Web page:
rhymed copy of such a document, together with certain non-Masonic matter 
as follows: 

(1) The legendary history of Geometry or Masonry in substance 
    similar to that found in the Gothic Constitutions; 
(2) Fifteen Articles for the Master and Fifteen Points for the
(3) An ordinance relating to assemblies; 
(4) The legend of the Four Crowned Martyrs; 
(5) Rules of Behavior in Church; and 
(6) Some rules of deportment or etiquette. 

Parts (1), (2), and (3) are purely Masonic, (4) relates to the
Freemasons but is not found in any of the Gothic Constitutions, while
(5) and (6) are not Masonic at all. The poem contains 794 lines, of
which the following, beginning at line 55, is a small sample:

   "The Clerk Euclid in this wise founded 
   This Craft of geometry in Egyptian land, 
   In Egypt he taught it full wide, 
   In divers lands on every side;
   Many years afterward, I understand 
   Before the Craft came into this land. 
   This Craft came into England, as I now say, 
   In the time of good King Athelstan's day; 
   He made them both hall and likewise bower 
   And high temples of great honor,
   To disport him in both day and night, 
   And to worship his God with all his might."

It then proceeds to relate how Athelstan sent about after Masons and 
called an assembly of lords, dukes, earls, barons, knights, squires and 
many more and gave them charges, of which the following is a complete 
list, partly modernized:

     Fifteen Articles for the Master Mason:
 1. He must be "stedefast, trusty and trewe."
 2. He must be at the general congregation to know where it shall be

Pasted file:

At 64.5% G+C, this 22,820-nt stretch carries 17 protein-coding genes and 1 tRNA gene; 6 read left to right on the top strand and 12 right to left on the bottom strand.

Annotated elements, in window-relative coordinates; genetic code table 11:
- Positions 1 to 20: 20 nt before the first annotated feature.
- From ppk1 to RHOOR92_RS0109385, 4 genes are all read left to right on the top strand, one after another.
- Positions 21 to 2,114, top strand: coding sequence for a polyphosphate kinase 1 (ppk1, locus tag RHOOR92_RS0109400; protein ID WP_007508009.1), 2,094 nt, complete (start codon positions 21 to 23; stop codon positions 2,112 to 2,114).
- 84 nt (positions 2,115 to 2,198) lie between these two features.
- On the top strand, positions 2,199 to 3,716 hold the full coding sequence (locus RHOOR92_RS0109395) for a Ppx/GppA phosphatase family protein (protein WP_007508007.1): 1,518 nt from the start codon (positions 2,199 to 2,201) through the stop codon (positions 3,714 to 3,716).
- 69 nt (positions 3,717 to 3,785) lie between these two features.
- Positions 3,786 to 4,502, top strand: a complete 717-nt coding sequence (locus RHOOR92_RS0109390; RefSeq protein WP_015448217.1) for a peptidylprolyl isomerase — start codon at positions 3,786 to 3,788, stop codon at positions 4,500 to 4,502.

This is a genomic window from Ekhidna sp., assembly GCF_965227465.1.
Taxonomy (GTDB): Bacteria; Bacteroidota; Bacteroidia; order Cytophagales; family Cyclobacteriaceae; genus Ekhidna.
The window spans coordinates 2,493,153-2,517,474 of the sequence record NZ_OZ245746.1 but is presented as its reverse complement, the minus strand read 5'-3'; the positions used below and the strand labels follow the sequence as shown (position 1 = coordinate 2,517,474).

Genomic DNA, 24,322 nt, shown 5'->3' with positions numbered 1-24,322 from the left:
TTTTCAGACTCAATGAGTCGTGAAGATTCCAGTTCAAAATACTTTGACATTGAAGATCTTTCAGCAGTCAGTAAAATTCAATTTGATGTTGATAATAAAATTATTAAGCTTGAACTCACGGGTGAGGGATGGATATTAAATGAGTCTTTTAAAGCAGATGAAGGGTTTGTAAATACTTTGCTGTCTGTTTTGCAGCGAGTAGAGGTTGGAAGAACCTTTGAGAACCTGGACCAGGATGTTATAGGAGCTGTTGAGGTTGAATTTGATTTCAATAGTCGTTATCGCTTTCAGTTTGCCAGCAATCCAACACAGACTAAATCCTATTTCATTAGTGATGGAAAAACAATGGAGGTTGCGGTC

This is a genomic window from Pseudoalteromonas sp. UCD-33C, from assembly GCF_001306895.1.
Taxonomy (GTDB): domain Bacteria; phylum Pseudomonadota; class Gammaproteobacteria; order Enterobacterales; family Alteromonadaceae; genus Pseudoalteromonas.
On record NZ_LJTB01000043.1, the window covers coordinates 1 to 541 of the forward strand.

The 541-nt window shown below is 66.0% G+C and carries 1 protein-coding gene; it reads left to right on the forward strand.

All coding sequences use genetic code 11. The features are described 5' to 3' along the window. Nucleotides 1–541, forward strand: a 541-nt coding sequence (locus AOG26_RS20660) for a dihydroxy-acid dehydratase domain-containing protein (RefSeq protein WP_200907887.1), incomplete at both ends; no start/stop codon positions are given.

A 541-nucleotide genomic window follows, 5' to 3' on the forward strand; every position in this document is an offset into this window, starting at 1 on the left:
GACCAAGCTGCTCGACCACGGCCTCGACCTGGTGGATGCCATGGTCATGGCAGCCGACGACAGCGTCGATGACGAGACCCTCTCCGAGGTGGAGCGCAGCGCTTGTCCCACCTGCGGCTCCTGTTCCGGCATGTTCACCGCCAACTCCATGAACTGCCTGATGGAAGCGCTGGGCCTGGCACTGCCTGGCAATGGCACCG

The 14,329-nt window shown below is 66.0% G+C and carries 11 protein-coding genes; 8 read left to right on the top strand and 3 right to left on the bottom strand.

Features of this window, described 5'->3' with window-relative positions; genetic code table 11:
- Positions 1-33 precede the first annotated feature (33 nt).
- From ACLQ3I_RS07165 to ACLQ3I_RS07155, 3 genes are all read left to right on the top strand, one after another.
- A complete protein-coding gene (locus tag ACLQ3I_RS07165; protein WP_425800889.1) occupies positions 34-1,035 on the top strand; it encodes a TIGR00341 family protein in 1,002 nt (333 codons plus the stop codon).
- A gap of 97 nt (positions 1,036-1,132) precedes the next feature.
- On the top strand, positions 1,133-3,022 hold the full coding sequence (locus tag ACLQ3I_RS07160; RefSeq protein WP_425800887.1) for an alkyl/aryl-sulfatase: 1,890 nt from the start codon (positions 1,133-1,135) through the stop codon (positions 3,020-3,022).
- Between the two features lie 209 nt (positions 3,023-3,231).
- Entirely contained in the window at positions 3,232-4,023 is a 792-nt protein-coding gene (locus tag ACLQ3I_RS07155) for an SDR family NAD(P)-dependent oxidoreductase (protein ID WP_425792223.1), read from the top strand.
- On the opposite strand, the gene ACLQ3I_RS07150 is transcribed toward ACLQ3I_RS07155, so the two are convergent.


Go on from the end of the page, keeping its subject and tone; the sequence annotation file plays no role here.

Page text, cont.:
3. He must take apprentices for seven years "hys craft to lurn."
 4. He must take no bondman for apprentice.
 5. The apprentice must be of lawful blood and "have his lymes hole."
 6. To take the Lord for his apprentice as much as his fellows.
 7. He shall accept no thief for an apprentice "lest hyt wolde turne the 
     craft to schame."
 8. "Any mon of crafte, be not also perfyt, he may hym change."
 9. He must undertake no work, "but he conne bothe hyt ende and make."
10. No master must supplant another but "be as syster and brother."
11. He must be both "fayr and fre" and teach by his might.
12. He shall not disparage his fellow's work but "hyt amende."
13. He must teach his apprentice.
14. So that he, "withynne hys terme, of hym dyvers poyntes may lurne."
15. Do nothing that "wolde turne the craft to schame."

     Fifteen Points for the Craftmen:
 1. "Must love wel God and holy churche and his mayster and felows."
 2. Work truly for "huyres apon werk and halydays."
 3. Must keep his master's counsel in chamber and "yn logge."
 4. "No mon to hys craft be false."
 5. Must accept their pay meekly from the master and not strive.
 6. Must "stond wel yn Goddes lawe."
 7. Respect the chastity of his master's wife and "his felows 
 8. Be a true mediator and act fairly to all.
 9. To pay well and truly to man and woman.
10. Disobedient masons to be dealt with by the assembly and forfeit 
    membership in the craft.
11. Help one another by instructing those deficient in knowledge and 
12. Imprisonment for disobedience to the assembly.
13. He shall "swere never to be no thef" and never to help any of false 
14. Swear to be true to the King.
15. Must obey the assembly on pain of having to forsake the craft and 
    suffer mprisonment.

The poem ends with: 
   "Amen! Amen! so mote hyt be! 
    Say we so alle per charyte."

-- 'Coil's Masonic Encyclopedia' copyright 1961


I hope this is what you were looking for!

cat yronwode